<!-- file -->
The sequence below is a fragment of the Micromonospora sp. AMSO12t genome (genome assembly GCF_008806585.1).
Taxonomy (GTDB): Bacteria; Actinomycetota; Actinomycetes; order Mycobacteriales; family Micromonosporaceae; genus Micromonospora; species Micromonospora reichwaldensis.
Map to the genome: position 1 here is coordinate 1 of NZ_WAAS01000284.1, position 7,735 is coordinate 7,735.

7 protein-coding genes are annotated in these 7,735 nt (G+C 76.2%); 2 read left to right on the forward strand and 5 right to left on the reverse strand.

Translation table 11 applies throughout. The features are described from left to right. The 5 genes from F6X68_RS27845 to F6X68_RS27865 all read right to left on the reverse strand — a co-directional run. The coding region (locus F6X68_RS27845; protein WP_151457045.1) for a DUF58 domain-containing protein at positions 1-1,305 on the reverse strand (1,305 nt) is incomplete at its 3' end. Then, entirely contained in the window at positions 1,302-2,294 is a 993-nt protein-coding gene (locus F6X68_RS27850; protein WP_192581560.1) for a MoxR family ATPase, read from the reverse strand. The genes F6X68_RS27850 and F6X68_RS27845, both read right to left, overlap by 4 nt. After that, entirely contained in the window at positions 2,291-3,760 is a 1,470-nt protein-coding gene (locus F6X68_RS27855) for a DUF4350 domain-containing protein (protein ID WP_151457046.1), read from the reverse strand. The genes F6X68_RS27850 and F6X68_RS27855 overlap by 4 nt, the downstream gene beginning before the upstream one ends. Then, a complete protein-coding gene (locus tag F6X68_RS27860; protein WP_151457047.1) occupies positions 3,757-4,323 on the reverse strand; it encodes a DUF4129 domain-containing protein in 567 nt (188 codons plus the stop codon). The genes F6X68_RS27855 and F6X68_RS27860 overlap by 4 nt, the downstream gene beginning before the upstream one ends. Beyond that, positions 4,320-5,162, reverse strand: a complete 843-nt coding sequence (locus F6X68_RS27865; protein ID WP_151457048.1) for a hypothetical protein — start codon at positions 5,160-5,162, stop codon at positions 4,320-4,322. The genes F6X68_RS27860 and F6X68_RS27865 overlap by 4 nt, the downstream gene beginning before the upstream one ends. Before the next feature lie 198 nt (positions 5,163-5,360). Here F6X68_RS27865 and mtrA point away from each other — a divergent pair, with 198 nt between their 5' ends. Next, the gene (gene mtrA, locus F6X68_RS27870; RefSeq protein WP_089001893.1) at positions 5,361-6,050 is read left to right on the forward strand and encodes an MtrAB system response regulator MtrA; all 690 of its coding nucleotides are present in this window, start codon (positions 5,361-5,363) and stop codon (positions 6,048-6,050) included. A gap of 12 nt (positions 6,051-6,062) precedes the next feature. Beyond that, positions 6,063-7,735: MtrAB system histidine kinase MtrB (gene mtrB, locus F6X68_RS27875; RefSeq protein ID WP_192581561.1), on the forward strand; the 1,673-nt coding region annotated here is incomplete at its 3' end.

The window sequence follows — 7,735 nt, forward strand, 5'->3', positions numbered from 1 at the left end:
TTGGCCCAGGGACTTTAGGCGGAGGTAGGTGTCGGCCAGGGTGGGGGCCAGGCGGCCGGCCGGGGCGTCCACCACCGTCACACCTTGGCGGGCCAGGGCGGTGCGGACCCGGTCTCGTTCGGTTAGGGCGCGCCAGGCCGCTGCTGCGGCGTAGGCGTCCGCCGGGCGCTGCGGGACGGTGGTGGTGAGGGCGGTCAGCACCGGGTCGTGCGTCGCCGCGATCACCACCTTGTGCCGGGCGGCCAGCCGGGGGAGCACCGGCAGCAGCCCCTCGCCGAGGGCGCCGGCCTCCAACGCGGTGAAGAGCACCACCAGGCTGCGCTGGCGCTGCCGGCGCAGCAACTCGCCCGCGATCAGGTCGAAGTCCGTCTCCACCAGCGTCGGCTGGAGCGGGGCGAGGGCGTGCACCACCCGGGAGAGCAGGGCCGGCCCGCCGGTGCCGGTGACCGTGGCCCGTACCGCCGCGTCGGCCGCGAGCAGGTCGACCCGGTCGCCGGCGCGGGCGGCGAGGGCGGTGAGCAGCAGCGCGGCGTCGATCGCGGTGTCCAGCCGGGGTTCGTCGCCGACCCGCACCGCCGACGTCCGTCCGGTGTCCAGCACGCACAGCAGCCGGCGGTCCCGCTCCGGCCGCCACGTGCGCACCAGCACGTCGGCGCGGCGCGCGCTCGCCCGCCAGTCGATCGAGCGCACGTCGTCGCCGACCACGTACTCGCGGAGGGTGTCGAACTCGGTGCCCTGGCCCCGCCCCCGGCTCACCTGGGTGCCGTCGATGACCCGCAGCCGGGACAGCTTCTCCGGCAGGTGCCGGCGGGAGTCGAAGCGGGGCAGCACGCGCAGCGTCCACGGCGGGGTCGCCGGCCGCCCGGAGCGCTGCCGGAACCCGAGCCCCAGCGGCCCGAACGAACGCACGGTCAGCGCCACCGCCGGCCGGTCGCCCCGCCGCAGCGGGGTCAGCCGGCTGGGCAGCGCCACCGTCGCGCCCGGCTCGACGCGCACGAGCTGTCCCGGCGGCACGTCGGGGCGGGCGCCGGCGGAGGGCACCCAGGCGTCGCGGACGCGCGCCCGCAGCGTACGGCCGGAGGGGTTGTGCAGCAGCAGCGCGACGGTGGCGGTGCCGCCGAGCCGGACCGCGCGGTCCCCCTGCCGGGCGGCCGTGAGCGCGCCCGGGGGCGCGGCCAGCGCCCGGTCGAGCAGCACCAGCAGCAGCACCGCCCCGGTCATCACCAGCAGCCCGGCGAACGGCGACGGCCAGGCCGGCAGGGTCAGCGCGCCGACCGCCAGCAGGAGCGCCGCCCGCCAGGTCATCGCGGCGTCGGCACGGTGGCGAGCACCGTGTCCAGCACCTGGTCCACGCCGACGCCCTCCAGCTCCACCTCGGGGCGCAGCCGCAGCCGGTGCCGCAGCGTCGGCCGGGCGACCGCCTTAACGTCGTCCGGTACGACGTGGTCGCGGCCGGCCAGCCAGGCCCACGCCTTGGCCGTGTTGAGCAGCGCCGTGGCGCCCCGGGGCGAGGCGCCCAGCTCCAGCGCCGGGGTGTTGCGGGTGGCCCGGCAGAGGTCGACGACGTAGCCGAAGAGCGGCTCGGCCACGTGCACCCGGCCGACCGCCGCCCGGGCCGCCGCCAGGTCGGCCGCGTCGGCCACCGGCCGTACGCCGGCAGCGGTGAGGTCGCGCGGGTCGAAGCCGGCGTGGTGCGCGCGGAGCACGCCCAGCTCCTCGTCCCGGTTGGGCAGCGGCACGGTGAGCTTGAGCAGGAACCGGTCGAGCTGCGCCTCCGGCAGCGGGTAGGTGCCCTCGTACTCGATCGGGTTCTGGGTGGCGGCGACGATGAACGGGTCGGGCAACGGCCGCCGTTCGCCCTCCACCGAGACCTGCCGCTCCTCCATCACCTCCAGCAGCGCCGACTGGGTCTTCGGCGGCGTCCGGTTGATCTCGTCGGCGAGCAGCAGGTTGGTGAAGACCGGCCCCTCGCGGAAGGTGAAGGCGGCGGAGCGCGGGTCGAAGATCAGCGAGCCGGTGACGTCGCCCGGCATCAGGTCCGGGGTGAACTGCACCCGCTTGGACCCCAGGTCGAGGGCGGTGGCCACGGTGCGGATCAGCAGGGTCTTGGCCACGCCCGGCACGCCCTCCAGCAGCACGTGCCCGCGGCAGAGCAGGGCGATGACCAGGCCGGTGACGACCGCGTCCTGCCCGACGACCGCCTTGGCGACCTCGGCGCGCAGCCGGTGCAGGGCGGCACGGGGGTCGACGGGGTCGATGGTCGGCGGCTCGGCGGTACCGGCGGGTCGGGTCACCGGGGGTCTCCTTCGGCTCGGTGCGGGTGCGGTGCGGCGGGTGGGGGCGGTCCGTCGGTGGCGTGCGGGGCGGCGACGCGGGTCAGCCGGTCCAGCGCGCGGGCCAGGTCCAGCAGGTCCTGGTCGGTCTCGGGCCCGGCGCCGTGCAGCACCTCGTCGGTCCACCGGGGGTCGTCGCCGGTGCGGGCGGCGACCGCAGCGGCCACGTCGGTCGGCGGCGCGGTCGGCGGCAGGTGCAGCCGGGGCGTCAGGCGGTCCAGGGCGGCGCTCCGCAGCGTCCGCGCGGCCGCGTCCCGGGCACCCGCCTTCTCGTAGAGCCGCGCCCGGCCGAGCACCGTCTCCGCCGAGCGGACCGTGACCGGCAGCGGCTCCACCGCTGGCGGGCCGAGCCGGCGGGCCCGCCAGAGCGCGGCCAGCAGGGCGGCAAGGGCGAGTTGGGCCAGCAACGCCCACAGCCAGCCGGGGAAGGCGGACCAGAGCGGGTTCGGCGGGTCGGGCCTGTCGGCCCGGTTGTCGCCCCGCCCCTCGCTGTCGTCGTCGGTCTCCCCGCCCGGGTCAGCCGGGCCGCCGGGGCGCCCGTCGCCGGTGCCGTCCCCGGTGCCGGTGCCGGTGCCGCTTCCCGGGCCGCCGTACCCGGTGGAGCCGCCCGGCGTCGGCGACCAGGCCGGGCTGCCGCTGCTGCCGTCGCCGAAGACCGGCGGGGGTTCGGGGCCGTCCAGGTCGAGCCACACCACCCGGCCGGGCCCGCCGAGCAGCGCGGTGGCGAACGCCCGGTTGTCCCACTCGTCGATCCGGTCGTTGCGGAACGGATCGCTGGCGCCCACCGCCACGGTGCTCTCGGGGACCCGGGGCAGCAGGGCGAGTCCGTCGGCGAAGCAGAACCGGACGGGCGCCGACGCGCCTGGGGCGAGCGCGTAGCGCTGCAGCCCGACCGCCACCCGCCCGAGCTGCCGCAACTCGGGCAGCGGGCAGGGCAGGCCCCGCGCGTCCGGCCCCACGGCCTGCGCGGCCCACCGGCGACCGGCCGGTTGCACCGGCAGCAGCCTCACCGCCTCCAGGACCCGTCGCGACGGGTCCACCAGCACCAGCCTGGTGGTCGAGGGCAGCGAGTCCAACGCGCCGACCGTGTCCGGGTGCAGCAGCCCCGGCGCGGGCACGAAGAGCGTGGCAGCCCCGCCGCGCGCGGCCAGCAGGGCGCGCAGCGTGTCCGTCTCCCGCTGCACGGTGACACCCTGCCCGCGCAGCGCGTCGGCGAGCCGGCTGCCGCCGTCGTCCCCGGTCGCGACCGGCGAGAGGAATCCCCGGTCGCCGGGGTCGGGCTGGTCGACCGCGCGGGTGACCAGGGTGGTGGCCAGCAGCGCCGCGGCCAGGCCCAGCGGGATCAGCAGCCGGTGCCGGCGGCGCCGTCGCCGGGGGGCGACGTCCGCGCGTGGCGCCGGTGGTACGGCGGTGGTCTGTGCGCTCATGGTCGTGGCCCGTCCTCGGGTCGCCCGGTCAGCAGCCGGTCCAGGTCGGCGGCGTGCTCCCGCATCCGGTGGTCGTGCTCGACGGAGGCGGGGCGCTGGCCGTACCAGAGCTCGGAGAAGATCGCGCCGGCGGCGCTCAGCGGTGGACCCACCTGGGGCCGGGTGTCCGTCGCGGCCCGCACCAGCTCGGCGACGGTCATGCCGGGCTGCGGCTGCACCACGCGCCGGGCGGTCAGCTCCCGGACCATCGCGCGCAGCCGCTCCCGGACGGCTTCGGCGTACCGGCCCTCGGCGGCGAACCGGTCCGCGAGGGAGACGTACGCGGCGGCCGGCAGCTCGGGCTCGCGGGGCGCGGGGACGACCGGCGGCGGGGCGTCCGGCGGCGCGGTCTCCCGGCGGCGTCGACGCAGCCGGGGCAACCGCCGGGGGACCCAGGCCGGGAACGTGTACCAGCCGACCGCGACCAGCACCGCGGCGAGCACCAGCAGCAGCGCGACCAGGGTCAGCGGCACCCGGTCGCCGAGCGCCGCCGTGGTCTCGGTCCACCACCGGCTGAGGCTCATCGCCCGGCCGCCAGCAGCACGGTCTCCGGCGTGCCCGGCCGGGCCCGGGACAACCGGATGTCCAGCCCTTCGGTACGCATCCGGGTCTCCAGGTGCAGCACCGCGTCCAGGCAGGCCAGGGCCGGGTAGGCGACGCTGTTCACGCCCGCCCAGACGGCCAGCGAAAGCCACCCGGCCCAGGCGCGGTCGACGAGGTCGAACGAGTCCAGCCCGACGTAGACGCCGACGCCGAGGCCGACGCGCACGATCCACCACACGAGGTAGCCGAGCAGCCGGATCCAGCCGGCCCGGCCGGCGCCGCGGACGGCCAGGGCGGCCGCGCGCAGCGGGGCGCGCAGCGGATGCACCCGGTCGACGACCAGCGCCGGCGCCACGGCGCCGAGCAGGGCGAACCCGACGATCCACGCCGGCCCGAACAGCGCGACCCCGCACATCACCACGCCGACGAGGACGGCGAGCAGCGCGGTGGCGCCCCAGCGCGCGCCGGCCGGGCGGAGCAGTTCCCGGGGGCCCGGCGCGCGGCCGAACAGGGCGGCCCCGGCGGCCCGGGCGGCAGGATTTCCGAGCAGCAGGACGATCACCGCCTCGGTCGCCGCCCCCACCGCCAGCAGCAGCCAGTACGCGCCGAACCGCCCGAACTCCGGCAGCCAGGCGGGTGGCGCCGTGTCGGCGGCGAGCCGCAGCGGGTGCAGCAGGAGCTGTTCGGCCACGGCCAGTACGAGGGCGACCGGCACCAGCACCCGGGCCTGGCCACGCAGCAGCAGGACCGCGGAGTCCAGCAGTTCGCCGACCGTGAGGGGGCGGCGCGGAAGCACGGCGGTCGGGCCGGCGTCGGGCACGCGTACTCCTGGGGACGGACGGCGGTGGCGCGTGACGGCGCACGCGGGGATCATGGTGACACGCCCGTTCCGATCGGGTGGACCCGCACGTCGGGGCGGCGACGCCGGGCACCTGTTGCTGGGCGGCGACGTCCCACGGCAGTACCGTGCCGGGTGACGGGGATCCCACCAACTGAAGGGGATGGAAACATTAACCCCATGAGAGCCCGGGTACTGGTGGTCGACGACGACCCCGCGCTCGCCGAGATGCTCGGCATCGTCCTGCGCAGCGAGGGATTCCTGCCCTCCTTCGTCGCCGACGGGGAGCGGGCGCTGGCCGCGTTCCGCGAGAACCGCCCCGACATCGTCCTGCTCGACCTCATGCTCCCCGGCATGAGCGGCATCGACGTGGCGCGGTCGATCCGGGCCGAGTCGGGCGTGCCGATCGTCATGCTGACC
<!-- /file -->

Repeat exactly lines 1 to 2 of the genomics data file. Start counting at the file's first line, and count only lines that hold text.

The sequence below is a fragment of the Micromonospora sp. AMSO12t genome (genome assembly GCF_008806585.1).
Taxonomy (GTDB): Bacteria; Actinomycetota; Actinomycetes; order Mycobacteriales; family Micromonosporaceae; genus Micromonospora; species Micromonospora reichwaldensis.